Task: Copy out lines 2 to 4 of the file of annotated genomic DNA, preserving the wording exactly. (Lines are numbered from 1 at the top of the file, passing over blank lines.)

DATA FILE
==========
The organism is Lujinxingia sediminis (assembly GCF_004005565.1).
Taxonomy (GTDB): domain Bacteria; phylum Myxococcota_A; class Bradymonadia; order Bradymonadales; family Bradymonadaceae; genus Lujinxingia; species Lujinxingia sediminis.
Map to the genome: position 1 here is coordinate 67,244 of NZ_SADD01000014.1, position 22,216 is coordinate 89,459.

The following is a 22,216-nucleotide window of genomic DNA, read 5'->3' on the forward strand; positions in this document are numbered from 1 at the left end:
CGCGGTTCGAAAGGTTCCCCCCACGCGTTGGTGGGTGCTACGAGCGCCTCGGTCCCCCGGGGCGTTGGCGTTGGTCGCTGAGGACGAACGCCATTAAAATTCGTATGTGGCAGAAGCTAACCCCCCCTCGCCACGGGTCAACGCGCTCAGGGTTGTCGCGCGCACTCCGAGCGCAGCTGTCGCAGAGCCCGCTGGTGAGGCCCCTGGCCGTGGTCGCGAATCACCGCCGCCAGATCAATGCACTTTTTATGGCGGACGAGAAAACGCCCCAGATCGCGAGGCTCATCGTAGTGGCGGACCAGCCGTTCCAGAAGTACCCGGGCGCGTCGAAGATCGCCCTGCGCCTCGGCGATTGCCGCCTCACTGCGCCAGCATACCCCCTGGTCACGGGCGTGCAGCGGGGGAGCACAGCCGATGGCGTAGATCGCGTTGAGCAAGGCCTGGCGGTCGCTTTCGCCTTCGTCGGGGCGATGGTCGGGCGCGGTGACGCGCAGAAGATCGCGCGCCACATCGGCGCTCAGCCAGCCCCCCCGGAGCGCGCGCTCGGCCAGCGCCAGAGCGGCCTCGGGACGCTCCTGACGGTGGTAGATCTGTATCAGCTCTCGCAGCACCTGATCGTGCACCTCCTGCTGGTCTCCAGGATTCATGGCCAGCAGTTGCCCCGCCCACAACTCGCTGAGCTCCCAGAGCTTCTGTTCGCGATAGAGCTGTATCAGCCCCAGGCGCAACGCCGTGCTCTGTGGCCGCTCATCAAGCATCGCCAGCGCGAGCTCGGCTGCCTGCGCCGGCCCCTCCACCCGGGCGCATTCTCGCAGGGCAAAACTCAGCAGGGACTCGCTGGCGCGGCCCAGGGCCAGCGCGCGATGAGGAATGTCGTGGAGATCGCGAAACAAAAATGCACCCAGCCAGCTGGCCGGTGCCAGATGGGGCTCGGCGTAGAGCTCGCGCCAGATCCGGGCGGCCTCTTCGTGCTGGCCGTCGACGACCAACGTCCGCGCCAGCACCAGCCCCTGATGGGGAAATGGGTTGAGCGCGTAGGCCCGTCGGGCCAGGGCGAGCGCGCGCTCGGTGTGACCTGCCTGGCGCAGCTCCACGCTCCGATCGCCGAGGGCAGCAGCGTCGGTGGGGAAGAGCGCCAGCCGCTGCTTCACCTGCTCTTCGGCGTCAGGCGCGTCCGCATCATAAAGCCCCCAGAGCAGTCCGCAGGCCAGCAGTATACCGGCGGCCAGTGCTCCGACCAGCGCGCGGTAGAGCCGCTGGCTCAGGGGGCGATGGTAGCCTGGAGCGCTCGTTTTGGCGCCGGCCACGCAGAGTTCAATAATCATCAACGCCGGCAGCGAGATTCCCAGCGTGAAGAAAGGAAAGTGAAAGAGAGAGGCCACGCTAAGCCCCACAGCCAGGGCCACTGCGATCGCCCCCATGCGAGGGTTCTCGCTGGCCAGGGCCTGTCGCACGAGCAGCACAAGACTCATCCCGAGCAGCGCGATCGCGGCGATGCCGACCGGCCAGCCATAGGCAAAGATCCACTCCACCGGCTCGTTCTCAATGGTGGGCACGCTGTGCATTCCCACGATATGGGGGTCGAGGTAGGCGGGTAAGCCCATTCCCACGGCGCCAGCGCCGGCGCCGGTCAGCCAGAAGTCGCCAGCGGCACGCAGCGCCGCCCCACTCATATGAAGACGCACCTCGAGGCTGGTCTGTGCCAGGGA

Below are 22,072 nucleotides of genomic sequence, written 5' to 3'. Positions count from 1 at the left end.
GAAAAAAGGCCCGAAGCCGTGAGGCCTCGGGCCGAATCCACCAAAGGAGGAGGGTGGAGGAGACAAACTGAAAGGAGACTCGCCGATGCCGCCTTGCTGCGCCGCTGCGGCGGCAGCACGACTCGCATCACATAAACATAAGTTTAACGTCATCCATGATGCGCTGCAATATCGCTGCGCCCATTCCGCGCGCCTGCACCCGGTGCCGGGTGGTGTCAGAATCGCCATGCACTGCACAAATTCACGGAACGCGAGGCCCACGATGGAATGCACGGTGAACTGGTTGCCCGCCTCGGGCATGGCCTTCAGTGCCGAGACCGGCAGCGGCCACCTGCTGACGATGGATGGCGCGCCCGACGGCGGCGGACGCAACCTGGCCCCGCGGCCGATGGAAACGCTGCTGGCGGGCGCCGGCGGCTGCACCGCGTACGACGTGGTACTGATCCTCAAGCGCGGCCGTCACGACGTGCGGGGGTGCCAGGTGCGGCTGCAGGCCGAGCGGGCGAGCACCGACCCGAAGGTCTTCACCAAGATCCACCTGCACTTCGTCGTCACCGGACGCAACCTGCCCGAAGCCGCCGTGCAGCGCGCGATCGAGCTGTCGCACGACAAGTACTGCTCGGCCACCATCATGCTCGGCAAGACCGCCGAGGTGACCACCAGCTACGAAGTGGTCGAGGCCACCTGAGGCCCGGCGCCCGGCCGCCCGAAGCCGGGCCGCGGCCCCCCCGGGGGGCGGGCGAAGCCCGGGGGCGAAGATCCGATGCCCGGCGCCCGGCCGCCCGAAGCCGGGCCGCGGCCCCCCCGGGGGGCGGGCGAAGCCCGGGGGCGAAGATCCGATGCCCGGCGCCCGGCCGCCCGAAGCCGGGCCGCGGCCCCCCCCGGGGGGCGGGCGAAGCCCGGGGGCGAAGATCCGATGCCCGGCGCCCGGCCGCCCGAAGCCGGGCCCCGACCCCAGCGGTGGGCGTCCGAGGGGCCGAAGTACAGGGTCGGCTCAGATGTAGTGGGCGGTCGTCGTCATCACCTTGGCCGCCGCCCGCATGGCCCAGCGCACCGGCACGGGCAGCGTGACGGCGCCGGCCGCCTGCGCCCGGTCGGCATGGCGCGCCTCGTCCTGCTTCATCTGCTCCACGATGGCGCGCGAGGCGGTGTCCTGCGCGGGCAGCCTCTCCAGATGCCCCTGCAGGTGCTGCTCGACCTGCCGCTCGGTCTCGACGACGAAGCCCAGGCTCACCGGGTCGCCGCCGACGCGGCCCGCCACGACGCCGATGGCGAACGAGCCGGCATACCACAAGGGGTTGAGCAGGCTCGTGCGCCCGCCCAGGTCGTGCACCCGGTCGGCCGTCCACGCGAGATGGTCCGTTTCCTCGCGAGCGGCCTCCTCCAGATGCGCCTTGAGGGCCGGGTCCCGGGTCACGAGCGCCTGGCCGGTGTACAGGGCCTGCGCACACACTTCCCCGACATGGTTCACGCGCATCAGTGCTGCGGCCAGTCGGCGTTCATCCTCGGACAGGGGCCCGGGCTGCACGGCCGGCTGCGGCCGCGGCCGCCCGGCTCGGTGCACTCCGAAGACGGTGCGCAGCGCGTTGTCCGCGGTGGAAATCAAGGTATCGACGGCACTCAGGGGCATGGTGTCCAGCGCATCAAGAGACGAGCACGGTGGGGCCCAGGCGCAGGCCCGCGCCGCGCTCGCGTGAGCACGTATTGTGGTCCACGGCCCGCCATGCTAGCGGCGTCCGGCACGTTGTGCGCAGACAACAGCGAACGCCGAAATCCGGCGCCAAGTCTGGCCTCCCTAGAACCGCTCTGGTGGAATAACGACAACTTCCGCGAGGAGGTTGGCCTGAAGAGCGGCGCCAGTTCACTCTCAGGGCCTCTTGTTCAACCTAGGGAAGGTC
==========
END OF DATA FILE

Taxonomy (GTDB): domain Bacteria; phylum Myxococcota_A; class Bradymonadia; order Bradymonadales; family Bradymonadaceae; genus Lujinxingia; species Lujinxingia sediminis.
Map to the genome: position 1 here is coordinate 67,244 of NZ_SADD01000014.1, position 22,216 is coordinate 89,459.

The following is a 22,216-nucleotide window of genomic DNA, read 5'->3' on the forward strand; positions in this document are numbered from 1 at the left end: